Hell is a fashionable and widely used word, but not a popular concept. Even to employ the term seriously is to put one beyond the pale in the minds of many who pride themselves on their intelligence and sophistication. Oddly enough, this attitude is found even among churchgoers. At the very least, the response is that last refuge of the meager mind: the smile-behind-the-hand, or the superior laugh. What people laugh at is one of the most exact of all definitions of what they are. Some have been known to laugh at Lear. To laugh at the terrible, the cruel, the majestic, is to tell much about the laugher, little about what is laughed at.
The English word hell is related to the Old English helan, meaning to hide or cover. It is not my purpose here to deal with the various words translated “hell” in the King James Version of the Bible, nor to go into the various meanings of the Hebrew sheol or the Greek hades. The purpose, rather, is to examine only one aspect of what the Bible teaches about that place where, we are told, the wicked (the unredeemed) are consigned after the Great Judgment. Most of the teachings of Jesus about this place involve the use of the Greek word geenna, derived from Gehenna (or Gehinnom), the valley of Hinnom, where in ancient days children were sacrificed to Moloch and where, later, trash was thrown and burned. Connotations of that which is condemned, useless, corrupt, and forever discarded cling to the word like a stench.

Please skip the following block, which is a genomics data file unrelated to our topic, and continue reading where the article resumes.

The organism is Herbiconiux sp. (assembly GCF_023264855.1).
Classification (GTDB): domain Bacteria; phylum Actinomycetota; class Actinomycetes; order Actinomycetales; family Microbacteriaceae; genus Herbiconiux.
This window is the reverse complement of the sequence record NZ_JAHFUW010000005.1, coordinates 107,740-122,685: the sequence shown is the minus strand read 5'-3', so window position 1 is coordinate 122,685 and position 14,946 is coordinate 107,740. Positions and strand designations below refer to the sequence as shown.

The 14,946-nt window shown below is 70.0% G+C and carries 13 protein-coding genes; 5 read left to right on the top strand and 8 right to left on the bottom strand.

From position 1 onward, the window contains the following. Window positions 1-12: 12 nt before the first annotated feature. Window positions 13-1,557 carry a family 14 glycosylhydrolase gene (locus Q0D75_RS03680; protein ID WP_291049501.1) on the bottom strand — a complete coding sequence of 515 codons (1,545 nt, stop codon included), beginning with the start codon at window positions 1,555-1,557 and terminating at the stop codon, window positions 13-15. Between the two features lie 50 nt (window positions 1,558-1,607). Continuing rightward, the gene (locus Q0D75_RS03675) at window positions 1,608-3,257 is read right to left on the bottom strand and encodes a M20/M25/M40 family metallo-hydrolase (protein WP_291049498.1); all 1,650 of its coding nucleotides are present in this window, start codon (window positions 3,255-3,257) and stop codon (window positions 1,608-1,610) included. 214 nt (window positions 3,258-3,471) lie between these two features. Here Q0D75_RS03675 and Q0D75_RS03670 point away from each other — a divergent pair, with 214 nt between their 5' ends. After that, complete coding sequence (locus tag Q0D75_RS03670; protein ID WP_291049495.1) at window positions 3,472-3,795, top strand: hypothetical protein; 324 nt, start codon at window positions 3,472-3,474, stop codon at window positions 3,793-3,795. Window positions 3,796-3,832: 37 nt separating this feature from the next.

The eternal hell Jesus speaks of, however, is not a location chosen, as it were, at random in the universe. Rather, it has been “prepared for the devil and his angels” (Matt. 25:41), “a universe of death, which God by curse/Created evil, for evil only good,/Where all life dies, death ...1
Already a CT subscriber? Log in for full digital access.
Have something to add about this? See something we missed? Share your feedback here.
Subscribe to Christianity Today and get access to this article plus 65+ years of archives.
- Home delivery of CT magazine
- Complete access to articles on ChristianityToday.com
- Over 120 years of magazine archives plus full access to all of CT’s online archives
- Learn more